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The Dangers of Probate: Embezzlement

This story is an example of what can happen in a worst case scenario probate. Probate is a court process by which an estate (funds and real property) is distributed when a person dies. Probate only occurs if an estate plan has not been set up. Under California law, this means a person’s assets exceed $150,000 and their assets are not in a trust. Even if someone has a will, a probate still takes place.  Such was the case with Miriam Strong, long time Connecticut resident, who died in 2010 at the age of 85 with an estate estimated between 3 and 4 million dollars. This May, nearly 5 years later, prominent real estate attorney Peter Michael Clark, was arrested and charged with embezzling $1.8 million of that money. 

Clark was Ms. Strong’s lawyer, and assisted her in drawing up her will, in which he appointed himself as co-executor of her estate. Why Mr. Clark did not have Ms. Strong put her assets in a trust to protect them is unclear. This misstep alone would guarantee Mr. Clark received at least $60,000 in legal fees when she died, because the estate would have to go through probate. This could have been avoided with an Estate Plan. 

In California, if someone dies without an estate plan, and there is no obvious choice for an executor (such as an heir), an attorney can be appointed as the executor of an estate. The executor, often with the help of an experienced probate lawyer, is responsible for distributing the assets of the estate and accounting to the court. In this case, the executor and the attorney were one and the same – and the unthinkable happened – the money “disappeared”. The $1.8 million dollars was earmarked to go to the town of Oxford, CT for student scholarships and a new library, and Ms. Strong’s church, which was desperately in need of repairs to its boiler room. The shocking part is that it took nearly five years for this embezzlement to surface. According to the affidavit, the Probate court scheduled a hearing to determine what had happened to the money after beneficiaries reported not receiving the funds. The FBI began an investigation, and Mr. Clark was arrested several months later. 

Despite the jokes made about attorneys, most attorneys I know in Contra Costa and Alameda County hold themselves to a very high ethical standard. And by law, an executor of an estate or trustee of a trust has a “fiduciary duty” to the beneficiaries of an estate. This means that they will act in the highest interest of the beneficiaries, and uphold themselves to the highest ethical duty of loyalty to those beneficiaries. According to an FBI report, Peter Michael Clark had filed “false and misleading documents” to the probate court, indicating that the money had gone to beneficiaries when instead it went to himself. It seems that greed overcame Mr. Clark and he became blind and deaf to his responsibilities. In a similar case involving embezzlement by tax collector Karen Guillet, when questioned by the judge if substance abuse led to her severe misjudgment, she replied “no,” it was simply greed.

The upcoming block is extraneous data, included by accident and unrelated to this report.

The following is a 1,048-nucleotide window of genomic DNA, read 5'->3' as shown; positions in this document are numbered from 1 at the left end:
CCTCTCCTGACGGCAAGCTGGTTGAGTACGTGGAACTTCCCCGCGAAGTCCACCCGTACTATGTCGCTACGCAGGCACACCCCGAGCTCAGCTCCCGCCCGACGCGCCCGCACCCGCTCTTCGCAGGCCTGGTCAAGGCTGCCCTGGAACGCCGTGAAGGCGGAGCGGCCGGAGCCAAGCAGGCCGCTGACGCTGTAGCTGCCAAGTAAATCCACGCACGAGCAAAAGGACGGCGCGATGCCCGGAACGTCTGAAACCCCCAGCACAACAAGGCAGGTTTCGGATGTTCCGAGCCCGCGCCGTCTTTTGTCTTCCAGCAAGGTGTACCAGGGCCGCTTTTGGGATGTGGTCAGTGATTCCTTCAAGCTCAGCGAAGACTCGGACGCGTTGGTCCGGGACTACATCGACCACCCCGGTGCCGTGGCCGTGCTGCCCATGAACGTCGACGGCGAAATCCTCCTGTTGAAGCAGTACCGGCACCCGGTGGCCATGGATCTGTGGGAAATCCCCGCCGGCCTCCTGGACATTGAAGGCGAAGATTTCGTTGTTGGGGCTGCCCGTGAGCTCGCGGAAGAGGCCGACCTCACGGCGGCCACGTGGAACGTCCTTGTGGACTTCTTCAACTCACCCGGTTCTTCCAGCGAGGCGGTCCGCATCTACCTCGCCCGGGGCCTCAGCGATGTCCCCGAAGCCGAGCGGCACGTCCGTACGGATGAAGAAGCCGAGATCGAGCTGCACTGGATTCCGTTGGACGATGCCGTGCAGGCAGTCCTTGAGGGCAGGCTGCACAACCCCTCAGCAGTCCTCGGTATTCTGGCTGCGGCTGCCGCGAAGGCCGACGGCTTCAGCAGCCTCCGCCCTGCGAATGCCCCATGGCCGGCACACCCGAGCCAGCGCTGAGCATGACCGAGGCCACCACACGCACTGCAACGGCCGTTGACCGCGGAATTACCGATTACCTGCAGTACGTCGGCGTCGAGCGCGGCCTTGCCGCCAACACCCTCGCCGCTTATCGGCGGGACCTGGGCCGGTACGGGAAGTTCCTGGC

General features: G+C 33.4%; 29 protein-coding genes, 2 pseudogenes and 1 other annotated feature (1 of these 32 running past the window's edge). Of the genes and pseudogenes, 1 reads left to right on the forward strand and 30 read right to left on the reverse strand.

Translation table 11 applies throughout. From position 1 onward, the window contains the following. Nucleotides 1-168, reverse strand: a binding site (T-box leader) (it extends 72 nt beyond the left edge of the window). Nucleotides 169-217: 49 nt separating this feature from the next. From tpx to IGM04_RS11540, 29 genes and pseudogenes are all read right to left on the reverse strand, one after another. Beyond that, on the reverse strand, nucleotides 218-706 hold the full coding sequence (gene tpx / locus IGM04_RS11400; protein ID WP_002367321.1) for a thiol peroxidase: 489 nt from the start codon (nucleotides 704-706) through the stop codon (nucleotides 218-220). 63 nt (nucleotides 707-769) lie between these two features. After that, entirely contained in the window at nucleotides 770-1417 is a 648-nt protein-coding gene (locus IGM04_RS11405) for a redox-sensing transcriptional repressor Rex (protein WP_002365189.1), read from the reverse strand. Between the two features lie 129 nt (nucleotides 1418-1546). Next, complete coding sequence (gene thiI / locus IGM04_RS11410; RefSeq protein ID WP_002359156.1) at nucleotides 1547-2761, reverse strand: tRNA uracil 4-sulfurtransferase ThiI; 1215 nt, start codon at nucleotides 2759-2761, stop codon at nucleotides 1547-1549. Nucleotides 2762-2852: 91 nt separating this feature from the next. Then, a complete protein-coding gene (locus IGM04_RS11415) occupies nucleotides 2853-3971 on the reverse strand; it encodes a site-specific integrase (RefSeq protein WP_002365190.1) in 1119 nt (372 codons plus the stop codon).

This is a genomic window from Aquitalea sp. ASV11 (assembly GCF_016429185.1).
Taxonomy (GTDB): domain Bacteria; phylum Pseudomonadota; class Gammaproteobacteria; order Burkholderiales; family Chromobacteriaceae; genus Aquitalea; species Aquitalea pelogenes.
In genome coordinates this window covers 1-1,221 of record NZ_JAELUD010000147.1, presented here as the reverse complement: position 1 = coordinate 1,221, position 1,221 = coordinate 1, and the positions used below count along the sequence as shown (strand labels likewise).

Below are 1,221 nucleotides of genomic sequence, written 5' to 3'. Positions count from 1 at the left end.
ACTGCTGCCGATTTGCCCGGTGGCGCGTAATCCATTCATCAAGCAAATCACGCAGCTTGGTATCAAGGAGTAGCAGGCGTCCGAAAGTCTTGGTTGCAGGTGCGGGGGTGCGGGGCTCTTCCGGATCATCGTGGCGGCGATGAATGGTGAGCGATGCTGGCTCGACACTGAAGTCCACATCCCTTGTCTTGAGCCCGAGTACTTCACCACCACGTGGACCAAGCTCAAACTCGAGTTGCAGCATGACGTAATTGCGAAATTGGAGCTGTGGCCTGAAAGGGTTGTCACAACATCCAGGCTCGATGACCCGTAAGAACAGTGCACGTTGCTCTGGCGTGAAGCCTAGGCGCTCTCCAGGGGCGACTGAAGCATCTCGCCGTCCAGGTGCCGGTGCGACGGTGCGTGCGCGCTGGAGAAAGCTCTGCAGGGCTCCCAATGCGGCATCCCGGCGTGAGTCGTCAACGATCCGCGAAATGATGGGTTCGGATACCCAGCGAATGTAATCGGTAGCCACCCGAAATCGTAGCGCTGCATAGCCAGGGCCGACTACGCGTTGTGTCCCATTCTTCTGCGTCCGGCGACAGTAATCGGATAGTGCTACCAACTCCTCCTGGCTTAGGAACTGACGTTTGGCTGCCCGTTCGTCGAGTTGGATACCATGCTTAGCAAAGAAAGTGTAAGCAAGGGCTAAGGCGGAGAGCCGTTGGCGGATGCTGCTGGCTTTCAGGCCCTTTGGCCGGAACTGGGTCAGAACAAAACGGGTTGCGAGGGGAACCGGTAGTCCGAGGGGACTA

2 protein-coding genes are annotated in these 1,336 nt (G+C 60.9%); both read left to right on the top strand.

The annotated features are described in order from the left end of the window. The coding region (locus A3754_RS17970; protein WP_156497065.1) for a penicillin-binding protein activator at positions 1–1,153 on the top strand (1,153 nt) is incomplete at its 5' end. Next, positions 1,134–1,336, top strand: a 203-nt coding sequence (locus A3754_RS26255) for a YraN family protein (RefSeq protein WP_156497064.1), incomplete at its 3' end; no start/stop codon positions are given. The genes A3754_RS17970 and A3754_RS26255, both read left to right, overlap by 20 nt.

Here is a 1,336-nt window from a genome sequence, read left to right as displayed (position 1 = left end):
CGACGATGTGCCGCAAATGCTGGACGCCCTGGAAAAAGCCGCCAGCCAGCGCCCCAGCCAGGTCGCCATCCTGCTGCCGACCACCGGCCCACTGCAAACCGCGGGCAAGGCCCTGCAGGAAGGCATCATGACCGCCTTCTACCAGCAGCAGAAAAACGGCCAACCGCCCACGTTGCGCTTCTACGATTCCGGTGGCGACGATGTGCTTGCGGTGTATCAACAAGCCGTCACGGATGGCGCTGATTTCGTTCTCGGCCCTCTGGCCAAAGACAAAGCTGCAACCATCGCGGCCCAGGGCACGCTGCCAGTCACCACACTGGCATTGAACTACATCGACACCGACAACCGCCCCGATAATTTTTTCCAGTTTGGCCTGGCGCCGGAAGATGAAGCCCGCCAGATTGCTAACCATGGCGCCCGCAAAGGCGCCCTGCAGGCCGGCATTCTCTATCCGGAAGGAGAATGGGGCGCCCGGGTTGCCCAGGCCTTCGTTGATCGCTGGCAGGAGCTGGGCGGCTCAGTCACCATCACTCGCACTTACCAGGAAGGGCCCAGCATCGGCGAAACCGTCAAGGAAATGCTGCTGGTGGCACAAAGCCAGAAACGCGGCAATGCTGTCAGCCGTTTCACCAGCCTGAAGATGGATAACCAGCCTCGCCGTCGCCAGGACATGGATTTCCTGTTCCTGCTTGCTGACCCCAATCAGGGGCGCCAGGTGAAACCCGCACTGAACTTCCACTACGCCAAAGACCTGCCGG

One interesting point to note is that typically, an executor or trustee is bonded until the will or trust is administered in full. A bond, in short, is an insurance policy.  While the bond can be waived by the beneficiaries or the court, this is not what I recommend as a Probate and Trust attorney. A bond, in short, is an insurance policy. If Mr. Clark had been bonded, the bond company would “insure” him for the full value of the estate, and should anything happen with the money, they would pay the beneficiaries what they were entitled. This means the town of Oxford and Ms. Strong’s church would get their money, and no longer have to worry. The bond company, in turn, would sue Mr. Clark to recover the funds. It is unclear if this is what occurred in this particular probate case. It does appear Mr. Clark was sentenced to 4 years in prison, however, which seems low given his crime.

This is a particularly stark example of what can go wrong if one fails to do an estate plan. An estate plan does not guarantee that no foul play will occur, but it certainly lessens the chances. For more information about drawing up your estate plan, or assistance with your trust or estate, I offer a free 30 minute consultation at my estate planning and elder law office in Walnut Creek.

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